Eggcessive, thanks for the welcome and for your reply. I will do what you suggest and update with my findings.


None of the chickens have been wormed.


Are there specific vitamins I should give her. Could I go to the feed store and just ask for chicken vitamins? Would adding ACV to her water harm or help her at all?

post #4 of 11

There are several good brands of poultry vitamins to give orally, in the water, or in the feed. These all contain multivitamins and electrolytes. I wouldn't use ACV in the water if using vitamins in the water. You can use it later if you want.

post #5 of 11
Thread Starter 

Been meaning to update this. She's not better yet but thankfully, she's not any worse. She was placed in her own pen last week. I added the vitamin/electrolyte powder to her water and dewormer to her food on the 4th. Last week, I saw her peck at her food but I haven't observed her eating or drinking since then. Her bedding doesn't looked like it has been pooped on much. I had to look very closely to find a dropping. It looked white and green.


Last week, I picked her up to check her for mites and couldn't find any. I felt her crop and breast area but wasn't sure if it normal or not. I picked up other chickens and I want to say that they all felt about the same. Her vent was just a big poopy mess and I wasn't able to see skin. Her vent was white on the outside but deeper in, it looked very green.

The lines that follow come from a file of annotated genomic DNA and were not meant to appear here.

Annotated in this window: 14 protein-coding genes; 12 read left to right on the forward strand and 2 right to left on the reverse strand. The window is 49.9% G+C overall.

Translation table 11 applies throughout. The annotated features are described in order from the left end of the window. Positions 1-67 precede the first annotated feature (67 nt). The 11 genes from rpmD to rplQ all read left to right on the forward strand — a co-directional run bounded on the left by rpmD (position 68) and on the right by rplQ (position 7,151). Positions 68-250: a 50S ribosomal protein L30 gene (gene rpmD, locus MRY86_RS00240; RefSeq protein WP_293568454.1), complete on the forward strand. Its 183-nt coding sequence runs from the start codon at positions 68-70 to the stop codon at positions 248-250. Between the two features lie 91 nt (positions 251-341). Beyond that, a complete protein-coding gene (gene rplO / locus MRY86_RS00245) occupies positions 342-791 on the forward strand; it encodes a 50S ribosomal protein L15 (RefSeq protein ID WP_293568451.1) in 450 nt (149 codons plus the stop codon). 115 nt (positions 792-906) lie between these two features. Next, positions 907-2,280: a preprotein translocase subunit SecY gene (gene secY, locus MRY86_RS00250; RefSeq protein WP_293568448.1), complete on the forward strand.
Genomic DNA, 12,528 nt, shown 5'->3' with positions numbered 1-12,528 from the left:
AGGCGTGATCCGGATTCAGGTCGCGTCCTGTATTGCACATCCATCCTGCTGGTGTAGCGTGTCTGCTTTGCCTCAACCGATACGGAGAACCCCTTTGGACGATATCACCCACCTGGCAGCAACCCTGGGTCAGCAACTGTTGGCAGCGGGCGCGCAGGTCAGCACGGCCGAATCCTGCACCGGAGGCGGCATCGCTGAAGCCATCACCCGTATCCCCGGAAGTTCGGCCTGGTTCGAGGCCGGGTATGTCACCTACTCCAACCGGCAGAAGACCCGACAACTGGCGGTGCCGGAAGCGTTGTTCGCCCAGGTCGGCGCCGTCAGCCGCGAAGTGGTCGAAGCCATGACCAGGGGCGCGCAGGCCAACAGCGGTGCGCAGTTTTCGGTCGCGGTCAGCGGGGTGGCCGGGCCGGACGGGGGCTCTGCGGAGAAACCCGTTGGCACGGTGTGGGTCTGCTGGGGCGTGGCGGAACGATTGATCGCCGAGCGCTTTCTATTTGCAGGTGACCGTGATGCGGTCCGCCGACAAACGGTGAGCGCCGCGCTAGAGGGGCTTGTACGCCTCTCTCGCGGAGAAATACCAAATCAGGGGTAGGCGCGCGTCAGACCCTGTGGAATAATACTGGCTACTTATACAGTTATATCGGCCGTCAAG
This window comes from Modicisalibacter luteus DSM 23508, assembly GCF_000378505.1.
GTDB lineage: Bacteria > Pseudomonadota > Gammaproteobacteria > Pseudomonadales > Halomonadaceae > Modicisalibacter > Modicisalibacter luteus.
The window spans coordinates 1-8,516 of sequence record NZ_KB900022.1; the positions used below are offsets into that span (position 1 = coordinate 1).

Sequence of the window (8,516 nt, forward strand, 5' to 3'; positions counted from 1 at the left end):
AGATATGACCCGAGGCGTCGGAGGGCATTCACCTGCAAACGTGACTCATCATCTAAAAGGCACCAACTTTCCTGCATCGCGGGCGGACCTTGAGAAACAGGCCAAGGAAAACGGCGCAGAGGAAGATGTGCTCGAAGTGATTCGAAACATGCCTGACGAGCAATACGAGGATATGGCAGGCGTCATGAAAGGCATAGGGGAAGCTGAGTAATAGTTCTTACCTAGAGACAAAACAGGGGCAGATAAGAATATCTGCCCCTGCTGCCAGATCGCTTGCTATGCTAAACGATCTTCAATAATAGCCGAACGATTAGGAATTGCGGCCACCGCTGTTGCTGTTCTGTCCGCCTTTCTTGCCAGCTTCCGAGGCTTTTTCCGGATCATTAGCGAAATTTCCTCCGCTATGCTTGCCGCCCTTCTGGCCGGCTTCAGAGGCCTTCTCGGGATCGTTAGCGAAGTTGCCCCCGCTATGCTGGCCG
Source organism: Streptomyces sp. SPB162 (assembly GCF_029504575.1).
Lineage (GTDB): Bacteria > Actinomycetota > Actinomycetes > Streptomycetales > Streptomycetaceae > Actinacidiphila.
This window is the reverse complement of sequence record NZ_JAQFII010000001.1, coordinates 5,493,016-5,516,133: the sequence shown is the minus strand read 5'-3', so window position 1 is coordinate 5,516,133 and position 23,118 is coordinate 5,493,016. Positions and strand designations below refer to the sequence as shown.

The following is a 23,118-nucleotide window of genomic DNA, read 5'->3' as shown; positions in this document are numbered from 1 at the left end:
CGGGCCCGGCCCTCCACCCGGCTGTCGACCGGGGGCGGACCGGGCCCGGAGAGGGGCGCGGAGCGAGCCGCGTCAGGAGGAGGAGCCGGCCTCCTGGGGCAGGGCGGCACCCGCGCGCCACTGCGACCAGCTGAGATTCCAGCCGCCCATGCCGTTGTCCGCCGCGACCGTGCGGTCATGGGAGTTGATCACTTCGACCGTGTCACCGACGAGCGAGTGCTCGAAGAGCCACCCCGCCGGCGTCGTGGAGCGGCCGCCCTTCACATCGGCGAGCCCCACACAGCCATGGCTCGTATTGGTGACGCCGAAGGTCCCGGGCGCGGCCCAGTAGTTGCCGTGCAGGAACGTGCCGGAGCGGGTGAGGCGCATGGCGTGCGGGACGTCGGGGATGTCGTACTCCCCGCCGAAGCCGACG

I still need to try feeding her tuna. Is there a way to make her drink?

post #6 of 11
Thread Starter 

I feel that she's eating more now but still not at a normal rate but she still looks hunched over and generally sick. Anyone out there have any advice on what to try next?

post #7 of 11
If she has a reproductive disorder such as egg yolk peritonitis or internal laying, she may not get better. They tend to starve themselves to death. Some develop ascites or water belly which causes a tight full lower belly, and can cause labored breathing. The fluid can be removed occasionally with an 18 gauge needle inserted just under the skin to help reduce the pressure.
post #8 of 11
Thread Starter 

My sick chicken passed away this morning. I'm very bummed out about it. I don't want this to happen again. I need to learn more about chicken health. I have "Raising Chickens for Dummies" and I know there's a chicken health for dummies. If there's a better book out there that focuses on chicken health, I'll get it.

post #9 of 11

Sorry for your loss. You can pick up a lot of knowledge by reading this forum daily. There is so much information that comes from questions posted, pictures, and comments by other chicken owners. You sometimes need to filter some of the information, but you can always do searches at the top of the page for certain topics. The learning center also at the top of this page has numerous articles. A good basic book such as Story's Guide to Raising Chickens by Gail Damerow is a good source, and she also has a chicken health handbook, I believe. Many people do things differently, posting here to see how others treat their chickens and why can help.

post #10 of 11
Thread Starter 

Eggcessive, thanks for all your help!